Mother's Day Meals, Bathroom Makeover, Hoyt Sherman Place
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April 27, 2021  |  VIEW AS WEBPAGE
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The architectural and historical significance of this 1890 home near Terrace Hill has been featured on home tours and in dsm Magazine. See how this restoration achieved timeless design throughout the attic, kitchen, bathrooms and exterior gables.
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Carrot cake from HoQ is one of the items on the East Village farm-to-table restaurant's menu.


Writer: Karla Walsh

Whether you’re ready to dine indoors, prefer a patio, dig a celebration at home, or want to go the homemade route entirely, we have Mother’s Day meal ideas that will warm her heart.

Order catered cuisine. As part of her impressive lineup of family-style fare, Cyd Koehn of Catering by Cyd added a Mother’s Day meal bundle ($22.50 per person) to her slick online ordering site. Click here to preorder for pickup on Sunday, May 9, at your desired time, and you’ll each be treated to an arugula and apple salad, Caprese pasta salad, garlic breadsticks, lemon-Parmesan chicken, and lemon maple raspberry cake.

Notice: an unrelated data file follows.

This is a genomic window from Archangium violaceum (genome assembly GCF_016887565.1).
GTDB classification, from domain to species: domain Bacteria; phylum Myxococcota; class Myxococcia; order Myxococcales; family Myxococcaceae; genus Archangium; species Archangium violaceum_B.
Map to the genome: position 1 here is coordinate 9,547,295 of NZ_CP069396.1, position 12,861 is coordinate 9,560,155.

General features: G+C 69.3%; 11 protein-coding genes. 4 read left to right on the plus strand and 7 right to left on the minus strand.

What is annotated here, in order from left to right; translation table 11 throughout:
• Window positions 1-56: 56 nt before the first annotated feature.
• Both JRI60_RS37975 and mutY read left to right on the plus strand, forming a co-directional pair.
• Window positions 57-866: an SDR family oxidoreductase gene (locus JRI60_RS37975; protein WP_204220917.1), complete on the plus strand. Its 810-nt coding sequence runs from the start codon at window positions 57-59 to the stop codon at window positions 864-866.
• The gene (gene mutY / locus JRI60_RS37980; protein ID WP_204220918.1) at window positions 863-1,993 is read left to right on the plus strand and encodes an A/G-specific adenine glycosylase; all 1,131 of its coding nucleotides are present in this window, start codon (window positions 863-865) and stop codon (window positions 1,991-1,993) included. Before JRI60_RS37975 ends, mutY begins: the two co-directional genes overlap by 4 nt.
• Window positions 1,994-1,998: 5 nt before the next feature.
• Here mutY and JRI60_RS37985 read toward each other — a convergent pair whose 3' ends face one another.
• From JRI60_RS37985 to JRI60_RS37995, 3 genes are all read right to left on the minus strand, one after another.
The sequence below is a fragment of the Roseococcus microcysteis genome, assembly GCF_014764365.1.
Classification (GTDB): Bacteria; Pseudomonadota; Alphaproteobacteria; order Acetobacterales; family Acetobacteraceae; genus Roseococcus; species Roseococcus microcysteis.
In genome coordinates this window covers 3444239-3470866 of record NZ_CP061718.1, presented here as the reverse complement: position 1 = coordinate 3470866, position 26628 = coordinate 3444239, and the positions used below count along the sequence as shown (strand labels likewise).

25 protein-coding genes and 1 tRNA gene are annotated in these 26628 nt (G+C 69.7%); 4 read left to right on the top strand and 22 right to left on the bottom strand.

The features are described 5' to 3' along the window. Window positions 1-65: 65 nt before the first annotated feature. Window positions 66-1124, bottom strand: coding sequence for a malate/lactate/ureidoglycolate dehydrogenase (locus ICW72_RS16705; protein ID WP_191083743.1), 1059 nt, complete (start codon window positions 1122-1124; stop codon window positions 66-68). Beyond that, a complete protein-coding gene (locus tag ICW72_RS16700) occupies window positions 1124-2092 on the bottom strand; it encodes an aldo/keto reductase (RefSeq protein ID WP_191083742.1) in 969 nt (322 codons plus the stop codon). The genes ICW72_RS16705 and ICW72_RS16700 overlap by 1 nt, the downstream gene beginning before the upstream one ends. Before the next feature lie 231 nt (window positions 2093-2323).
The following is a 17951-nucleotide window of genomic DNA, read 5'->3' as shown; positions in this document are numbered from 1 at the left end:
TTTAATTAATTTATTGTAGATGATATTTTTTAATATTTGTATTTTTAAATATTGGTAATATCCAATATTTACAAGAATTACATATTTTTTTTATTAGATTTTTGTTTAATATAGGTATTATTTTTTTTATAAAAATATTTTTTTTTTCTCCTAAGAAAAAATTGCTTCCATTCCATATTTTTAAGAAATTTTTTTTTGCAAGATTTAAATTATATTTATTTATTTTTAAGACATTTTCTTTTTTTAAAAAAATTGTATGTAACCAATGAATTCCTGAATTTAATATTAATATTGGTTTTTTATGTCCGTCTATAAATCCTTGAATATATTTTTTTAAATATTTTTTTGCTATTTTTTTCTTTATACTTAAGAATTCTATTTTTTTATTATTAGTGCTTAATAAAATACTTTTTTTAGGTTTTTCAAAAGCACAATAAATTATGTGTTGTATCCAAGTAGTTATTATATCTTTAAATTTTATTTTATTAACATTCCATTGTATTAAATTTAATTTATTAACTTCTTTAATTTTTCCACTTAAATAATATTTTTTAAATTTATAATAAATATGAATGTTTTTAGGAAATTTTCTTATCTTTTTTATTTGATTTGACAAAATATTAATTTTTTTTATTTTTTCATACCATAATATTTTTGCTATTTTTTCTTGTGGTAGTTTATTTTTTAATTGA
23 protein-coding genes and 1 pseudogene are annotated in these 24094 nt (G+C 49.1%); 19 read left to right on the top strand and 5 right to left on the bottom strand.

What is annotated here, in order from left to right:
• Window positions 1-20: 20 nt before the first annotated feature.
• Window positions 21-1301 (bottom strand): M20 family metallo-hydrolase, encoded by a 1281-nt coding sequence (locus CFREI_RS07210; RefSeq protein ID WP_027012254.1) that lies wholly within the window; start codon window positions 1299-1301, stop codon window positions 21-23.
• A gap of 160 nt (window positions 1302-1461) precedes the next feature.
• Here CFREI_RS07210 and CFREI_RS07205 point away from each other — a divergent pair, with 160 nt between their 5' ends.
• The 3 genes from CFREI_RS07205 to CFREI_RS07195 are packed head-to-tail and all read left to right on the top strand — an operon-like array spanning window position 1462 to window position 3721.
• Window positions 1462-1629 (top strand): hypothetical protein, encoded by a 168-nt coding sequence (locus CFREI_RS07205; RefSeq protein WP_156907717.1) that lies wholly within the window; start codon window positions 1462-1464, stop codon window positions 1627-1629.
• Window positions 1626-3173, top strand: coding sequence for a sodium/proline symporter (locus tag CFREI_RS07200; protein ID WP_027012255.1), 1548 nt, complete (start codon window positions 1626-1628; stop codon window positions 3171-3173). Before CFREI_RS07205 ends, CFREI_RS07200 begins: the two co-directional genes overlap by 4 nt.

Brunch it up. For patio or in-house dining, consider HoQ (303 E. Fifth St.). The East Village farm-to-table restaurant’s celebratory menu features HoQ’s signature farmers market-famous breakfast burrito along with plenty of pastries, egg entrees, toasts and more, plus a selection of brunch cocktails. Order a la carte or choose the three-course option for just $30 ($45 with bottomless mimosas or bloody marys). See the menu on their website, then book your seats via Opentable or by phone at 515-244-1213 for Sunday, May 9, between 10 a.m. and 2 p.m.

Savor an al fresco feast. Purchase a table for the first of four 2021 “Farmstand to Fork” dinners at Dogpatch Urban Gardens (5085 Meredith Drive). Hosted by Dogpatch owners Jenny and Eric Quiner and chef Jacob Schroeder (whom you might remember from his Scotcheroo Hot Cocoa), I received a sneak peek of the menu. You won’t leave hungry, and this is one event too good to miss. Buy a table on the Dogpatch website, which works out to $125 per person, while supplies last.

DIY style. You can’t go wrong with breakfast in bed, especially if it’s made with love. Recreate Eatery A’s Quiche Lorraine, food blogger Ally Bilhorn’s Overnight Nutella Cinnamon Rolls or personal chef Jasmine Hayes’ Bananas Foster-Topped Banana Bread—we have recipes and how-tos for them all, straight from the chefs.